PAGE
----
Diabetes Is a Contributing Cause of Eye Disease
Diabetes is widespread in the United States. Nearly 1 in 10 Americans—about 34 million people—have diabetes, and almost another 88 million have prediabetes. Diabetes can lead to several health problems that could affect your teeth, heart, kidneys, and even your eyes.
Comprehensive eye exams can help detect the presence of diabetes and its complications. However, without proper management, these signs could lead to problems that may affect your eye health and vision quality.
Get help managing the effect diabetes can have on your eyes. Please, book an appointment today.
How Diabetes Affects Your Eyes
Diabetes is a systemic condition that affects how your body produces and uses insulin. Insulin acts like a “key” that helps sugar, also known as glucose, enter your cells. If glucose doesn’t enter your cells, you’ll have high blood sugar.
Elevated blood sugar levels contribute to the development of different eye diseases and conditions, some of which can permanently damage your vision. The best way to detect these problems is to have an eye exam, during which we will take a detailed look at your eye health.
Diabetic retinopathy is one of the most common eye diseases linked to diabetes. This disease occurs when high blood sugar levels damage, weaken, or create bulges in your retina’s blood vessels, potentially causing them to break, leak fluids, and damage your vision.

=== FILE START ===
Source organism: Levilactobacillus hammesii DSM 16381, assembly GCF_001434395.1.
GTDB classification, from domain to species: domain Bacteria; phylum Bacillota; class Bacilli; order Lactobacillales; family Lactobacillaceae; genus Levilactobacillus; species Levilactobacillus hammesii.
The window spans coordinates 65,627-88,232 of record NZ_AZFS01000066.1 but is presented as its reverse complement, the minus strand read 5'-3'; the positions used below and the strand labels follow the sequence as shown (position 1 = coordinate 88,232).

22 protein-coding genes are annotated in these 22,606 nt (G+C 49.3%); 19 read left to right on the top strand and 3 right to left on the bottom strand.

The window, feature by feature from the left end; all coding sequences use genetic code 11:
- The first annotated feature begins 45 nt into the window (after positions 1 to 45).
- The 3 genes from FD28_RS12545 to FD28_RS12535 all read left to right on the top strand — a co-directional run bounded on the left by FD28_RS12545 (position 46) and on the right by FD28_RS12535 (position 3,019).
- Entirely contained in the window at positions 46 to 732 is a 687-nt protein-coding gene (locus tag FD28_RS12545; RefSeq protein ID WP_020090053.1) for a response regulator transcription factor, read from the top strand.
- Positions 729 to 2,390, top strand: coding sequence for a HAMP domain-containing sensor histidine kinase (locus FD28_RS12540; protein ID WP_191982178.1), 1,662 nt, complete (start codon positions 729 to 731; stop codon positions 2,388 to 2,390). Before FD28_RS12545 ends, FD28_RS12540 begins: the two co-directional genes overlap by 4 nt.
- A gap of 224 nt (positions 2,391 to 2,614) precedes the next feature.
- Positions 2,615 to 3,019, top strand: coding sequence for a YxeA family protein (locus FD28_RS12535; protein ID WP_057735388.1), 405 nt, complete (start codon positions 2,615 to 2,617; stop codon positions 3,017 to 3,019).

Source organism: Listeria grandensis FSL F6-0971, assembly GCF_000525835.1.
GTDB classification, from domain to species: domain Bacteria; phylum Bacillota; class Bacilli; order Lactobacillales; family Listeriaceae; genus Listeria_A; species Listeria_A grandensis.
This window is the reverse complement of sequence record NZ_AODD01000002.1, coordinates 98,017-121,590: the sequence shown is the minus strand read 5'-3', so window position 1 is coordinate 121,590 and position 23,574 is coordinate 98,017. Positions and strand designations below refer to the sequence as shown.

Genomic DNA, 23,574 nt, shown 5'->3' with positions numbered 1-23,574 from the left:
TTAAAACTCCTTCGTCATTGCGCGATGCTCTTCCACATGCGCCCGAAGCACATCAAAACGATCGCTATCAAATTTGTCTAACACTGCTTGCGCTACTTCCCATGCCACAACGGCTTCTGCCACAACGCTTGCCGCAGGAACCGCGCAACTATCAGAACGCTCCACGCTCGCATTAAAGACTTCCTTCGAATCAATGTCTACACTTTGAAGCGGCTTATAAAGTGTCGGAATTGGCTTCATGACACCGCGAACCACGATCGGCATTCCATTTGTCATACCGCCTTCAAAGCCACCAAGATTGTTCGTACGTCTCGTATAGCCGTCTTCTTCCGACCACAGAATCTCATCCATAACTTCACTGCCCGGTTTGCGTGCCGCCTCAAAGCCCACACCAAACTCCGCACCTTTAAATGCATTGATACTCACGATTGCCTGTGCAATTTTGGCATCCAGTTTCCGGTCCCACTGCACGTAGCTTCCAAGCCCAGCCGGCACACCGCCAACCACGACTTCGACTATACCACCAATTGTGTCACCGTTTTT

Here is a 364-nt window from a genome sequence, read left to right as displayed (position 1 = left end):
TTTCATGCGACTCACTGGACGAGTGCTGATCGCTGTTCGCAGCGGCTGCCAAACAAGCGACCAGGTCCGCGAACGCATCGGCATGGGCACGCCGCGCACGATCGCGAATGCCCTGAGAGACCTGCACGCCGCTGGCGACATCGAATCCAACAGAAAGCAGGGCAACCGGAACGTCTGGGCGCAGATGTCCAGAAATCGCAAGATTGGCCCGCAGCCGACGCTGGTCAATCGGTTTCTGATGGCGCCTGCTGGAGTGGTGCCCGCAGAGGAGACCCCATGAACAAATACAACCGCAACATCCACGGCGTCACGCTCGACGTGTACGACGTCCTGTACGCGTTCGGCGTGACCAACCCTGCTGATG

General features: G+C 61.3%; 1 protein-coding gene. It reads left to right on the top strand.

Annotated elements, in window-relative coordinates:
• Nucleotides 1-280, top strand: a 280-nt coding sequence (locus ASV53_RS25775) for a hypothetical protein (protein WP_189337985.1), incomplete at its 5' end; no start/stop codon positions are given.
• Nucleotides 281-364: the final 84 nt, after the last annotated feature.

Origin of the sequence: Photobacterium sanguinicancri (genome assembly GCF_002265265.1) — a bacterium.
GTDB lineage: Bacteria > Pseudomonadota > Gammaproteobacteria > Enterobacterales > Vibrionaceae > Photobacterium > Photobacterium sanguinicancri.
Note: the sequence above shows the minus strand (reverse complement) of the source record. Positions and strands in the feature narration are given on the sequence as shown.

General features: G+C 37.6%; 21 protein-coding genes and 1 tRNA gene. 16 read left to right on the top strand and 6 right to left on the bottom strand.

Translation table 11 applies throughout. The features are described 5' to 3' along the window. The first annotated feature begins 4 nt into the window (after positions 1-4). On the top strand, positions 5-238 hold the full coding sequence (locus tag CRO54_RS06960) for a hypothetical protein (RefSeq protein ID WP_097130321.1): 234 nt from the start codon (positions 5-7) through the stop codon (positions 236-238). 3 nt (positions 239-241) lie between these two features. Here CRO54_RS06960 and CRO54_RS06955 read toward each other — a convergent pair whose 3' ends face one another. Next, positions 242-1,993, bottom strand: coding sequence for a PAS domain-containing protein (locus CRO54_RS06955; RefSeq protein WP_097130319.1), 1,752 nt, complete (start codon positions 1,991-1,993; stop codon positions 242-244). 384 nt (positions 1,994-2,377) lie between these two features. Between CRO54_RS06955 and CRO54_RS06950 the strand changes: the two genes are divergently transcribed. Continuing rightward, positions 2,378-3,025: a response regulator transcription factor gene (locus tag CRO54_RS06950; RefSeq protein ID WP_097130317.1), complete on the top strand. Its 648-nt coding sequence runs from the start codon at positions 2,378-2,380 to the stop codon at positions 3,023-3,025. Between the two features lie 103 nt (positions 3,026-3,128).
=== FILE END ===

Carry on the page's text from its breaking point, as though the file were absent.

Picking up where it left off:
As the disease advances, it can cause abnormal blood vessels to grow. These vessels can:
Diabetic Macular Edema
Diabetic macular edema is an eye disease that occurs as a complication of diabetic retinopathy. As fluids leak from broken blood vessels, they can collect under your macula, the center part of your retina responsible for straight-ahead vision. These fluids can cause the macula to swell and potentially damage your vision.
Glaucoma is a group of eye diseases that affects your optic nerve. Glaucoma generally occurs when you have high intraocular pressure (IOP), but it can also develop if your IOP levels are within normal levels.
Learn more about glaucoma on our Eye Disease Diagnosis & Management page.
Cataracts are an eye condition that causes your clear, crystalline lens to become more rigid and cloudy, preventing less light from reaching your retina. Cataracts are a natural part of aging, but diabetes can increase their chance of developing at a younger age.
Preserve Your Vision
We’re here to help you preserve your vision. If you have diabetes, please give our team a call and start taking control of your vision today.
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